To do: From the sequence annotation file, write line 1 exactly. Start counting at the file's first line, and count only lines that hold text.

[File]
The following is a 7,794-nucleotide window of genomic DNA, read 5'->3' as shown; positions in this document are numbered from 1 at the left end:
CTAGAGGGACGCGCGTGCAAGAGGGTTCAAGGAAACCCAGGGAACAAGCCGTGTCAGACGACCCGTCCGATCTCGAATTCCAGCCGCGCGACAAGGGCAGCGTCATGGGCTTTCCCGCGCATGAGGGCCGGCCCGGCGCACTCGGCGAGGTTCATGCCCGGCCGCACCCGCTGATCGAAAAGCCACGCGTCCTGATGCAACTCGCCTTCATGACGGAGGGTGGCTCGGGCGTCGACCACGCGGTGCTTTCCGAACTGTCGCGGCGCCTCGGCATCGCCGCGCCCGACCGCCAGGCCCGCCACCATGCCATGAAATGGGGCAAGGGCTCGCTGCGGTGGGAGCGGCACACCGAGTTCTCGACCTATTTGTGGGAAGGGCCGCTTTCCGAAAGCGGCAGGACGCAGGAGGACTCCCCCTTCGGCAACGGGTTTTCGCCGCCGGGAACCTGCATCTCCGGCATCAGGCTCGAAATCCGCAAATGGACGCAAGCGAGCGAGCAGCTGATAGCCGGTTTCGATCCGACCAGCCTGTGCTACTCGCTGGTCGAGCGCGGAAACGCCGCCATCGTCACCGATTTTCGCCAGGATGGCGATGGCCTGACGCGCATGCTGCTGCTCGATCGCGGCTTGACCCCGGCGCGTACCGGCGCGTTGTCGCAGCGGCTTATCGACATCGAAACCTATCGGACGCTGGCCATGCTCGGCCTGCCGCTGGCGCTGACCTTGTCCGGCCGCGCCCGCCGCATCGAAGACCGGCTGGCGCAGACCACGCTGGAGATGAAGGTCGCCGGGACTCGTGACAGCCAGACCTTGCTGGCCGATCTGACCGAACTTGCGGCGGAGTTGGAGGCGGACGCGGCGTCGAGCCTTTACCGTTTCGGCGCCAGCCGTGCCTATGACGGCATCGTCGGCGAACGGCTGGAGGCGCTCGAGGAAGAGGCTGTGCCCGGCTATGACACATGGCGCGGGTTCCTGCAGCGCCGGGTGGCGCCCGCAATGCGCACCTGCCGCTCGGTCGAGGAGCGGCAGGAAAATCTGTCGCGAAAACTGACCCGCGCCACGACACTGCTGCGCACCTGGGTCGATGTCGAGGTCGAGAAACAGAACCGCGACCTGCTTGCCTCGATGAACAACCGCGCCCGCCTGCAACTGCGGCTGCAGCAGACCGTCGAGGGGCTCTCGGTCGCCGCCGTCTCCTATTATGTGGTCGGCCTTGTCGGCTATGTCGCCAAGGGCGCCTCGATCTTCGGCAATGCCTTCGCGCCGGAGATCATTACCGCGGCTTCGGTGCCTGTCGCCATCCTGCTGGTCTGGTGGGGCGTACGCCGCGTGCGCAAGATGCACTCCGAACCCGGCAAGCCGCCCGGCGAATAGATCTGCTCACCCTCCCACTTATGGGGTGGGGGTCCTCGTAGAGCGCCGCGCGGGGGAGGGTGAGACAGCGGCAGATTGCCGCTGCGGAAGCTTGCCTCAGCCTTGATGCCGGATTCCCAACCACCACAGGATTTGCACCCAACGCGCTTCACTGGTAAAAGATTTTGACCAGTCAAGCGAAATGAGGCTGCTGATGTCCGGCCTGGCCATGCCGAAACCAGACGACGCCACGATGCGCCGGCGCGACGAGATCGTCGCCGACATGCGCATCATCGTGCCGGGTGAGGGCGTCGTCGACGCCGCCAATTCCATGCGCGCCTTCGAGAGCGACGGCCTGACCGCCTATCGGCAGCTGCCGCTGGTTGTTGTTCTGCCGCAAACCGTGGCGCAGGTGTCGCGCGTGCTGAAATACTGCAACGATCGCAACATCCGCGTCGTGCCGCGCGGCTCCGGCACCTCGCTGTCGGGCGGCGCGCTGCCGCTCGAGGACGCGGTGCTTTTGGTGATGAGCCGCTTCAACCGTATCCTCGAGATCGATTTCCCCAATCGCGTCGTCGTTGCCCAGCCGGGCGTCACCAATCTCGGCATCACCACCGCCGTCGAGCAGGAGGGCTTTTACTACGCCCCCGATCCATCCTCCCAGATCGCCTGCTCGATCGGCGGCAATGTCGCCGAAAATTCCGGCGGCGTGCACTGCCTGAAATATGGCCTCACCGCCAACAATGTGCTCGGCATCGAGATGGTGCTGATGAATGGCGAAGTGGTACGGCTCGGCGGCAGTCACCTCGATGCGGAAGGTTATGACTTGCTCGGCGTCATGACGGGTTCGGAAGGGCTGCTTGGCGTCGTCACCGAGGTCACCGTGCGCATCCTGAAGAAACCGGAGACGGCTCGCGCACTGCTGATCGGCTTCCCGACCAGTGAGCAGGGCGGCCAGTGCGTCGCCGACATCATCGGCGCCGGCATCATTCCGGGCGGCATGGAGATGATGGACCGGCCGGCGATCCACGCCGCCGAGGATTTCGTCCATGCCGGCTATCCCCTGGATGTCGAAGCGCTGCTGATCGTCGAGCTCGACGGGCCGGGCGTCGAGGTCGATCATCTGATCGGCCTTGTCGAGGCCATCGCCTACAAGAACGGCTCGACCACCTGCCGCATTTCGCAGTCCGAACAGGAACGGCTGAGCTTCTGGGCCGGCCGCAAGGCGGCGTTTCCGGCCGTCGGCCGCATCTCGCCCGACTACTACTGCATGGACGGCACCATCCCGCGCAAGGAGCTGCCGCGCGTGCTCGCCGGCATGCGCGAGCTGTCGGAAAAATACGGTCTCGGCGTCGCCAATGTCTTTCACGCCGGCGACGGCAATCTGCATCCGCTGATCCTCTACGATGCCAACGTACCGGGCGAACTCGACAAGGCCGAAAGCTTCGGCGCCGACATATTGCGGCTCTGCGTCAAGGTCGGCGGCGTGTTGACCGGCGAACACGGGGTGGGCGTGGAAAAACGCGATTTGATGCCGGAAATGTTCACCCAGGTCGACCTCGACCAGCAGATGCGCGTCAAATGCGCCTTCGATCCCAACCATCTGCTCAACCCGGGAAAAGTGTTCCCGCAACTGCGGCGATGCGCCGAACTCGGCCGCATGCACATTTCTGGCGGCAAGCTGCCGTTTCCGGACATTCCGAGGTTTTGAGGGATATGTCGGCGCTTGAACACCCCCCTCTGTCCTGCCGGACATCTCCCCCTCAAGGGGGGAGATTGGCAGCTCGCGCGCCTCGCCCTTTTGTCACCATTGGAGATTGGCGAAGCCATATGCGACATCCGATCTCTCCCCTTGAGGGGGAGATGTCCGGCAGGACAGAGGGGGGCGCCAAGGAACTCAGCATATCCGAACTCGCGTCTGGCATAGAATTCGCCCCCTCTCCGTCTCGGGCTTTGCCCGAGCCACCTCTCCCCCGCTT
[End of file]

The following is a 7,794-nucleotide window of genomic DNA, read 5'->3' as shown; positions in this document are numbered from 1 at the left end: